Three Card Matching

This activity allows students to independently demonstrate understanding by interpreting images, words and sentence-level text to match cards into sets of three. Generally, a set is made up of an image, a word, and a definition or description of the word. This activity works well as a way to check for prior learning before having students move on to use the cards in independent games or activities, for example 3-Card Go Fish.


  1. The teacher passes out a set of cards to each student.

  2. Students spread all of the cards out on their desk, table or the floor.

  3. Students work silently to match sets of three cards.

  4. The teacher walks around the room while students work, providing non-verbal feedback to students by separating incorrectly formed sets.

  5. The teacher ends the activity by showing the correct answers.

  6. The teacher collects the cards and stores them for use in other future activities.

Helpful Tips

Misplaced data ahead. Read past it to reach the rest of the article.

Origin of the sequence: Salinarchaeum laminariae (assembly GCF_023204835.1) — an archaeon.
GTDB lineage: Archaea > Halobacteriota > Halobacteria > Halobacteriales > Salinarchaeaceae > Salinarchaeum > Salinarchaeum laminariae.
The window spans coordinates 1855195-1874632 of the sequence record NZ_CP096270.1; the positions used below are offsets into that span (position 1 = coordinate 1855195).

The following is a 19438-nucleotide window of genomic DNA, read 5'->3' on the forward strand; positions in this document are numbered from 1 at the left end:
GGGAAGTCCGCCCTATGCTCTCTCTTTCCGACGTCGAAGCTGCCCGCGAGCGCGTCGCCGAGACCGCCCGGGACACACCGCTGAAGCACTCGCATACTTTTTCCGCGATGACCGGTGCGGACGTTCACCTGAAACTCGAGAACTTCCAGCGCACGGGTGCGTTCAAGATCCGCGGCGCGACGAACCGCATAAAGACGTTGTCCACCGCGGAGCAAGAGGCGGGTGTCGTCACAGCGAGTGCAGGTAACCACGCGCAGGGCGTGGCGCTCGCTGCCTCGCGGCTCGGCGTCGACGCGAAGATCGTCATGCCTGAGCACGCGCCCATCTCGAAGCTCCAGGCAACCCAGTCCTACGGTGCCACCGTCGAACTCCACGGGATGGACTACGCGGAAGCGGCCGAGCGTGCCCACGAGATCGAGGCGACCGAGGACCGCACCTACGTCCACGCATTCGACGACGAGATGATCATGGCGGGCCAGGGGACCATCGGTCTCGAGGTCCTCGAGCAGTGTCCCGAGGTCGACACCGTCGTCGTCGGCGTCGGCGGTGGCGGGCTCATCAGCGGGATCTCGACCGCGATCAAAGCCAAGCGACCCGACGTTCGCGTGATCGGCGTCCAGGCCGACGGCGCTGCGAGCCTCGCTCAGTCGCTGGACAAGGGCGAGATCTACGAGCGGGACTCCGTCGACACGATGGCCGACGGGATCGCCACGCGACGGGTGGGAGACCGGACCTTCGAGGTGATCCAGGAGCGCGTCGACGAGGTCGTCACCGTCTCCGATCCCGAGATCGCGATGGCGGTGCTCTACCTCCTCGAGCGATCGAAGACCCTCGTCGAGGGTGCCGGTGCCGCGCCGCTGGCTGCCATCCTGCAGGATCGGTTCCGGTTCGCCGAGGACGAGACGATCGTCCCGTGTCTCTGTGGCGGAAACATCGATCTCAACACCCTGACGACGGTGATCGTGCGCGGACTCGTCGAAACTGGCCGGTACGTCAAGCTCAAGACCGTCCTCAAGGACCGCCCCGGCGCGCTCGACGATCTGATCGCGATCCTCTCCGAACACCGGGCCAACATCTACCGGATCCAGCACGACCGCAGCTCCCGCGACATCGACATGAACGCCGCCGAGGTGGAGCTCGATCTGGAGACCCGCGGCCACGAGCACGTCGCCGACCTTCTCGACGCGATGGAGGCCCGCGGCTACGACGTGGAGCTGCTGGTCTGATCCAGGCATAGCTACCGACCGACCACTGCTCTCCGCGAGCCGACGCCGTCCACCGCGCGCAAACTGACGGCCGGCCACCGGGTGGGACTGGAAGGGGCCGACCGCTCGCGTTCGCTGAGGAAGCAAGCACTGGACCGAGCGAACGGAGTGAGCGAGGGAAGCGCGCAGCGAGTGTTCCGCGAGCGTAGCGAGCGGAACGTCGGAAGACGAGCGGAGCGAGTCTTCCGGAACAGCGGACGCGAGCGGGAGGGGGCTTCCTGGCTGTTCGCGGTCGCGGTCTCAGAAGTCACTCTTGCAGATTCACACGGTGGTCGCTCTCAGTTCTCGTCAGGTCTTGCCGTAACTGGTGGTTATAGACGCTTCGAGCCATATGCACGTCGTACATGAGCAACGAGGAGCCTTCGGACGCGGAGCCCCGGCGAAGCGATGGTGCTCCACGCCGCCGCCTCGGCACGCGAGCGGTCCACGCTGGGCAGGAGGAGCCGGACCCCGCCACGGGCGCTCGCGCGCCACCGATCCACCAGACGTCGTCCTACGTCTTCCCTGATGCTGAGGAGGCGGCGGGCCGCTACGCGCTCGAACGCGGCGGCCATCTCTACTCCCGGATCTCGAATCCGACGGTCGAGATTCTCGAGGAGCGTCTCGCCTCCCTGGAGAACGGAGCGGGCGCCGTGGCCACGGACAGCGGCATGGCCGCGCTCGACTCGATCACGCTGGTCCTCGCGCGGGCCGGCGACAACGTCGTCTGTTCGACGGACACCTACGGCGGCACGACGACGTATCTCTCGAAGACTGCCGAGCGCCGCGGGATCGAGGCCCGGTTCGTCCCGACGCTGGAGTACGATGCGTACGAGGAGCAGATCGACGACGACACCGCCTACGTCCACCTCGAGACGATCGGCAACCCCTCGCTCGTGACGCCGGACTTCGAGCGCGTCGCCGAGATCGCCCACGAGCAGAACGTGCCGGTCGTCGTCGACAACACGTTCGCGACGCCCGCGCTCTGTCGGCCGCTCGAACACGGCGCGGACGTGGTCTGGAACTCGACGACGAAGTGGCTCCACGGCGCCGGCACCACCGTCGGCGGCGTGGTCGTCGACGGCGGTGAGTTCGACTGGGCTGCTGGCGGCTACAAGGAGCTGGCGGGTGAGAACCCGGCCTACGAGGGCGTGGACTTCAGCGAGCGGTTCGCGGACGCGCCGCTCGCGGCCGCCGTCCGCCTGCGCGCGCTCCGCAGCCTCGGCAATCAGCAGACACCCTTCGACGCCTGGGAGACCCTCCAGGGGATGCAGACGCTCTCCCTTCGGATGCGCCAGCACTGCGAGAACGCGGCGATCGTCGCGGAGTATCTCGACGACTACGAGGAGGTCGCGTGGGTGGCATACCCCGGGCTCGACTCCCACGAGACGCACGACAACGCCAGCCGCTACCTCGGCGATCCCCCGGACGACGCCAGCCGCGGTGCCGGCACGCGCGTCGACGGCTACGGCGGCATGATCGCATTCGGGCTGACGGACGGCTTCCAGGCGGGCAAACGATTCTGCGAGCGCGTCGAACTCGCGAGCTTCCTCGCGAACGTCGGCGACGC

1. For cognate-heavy alphabetic languages, the content of the cards can be a word, an image, and a definition or description which includes some new words (mostly cognates). See the example in Images below.

  2. For non-alphabetic languages, the cards can be adapted to help build connections between oral/aural language and written forms. These cards would contain an image, a word written in Romanization, and a word written in the regular script of the language. See the example in Images below.

  3. If the teacher plans to use these cards for other games in the future, it is advised that they print the cards with a pattern on the back. This way, students will not be able to see through the cards when playing other games. See the example in Images below.

  4. To add a level of challenge to this activity, the teacher could choose to set a timer and challenge students to complete all of the sets before the timer goes off.


  1. Higher proficiency students/classes could be assigned to write the definitions or descriptions for the cards in advance of other classes doing this activity.


  1. One set of cards per student

  2. A flat surface for each student to work on

  3. An envelope or re-sealable bag to store each set of cards for future use

Sample Materials

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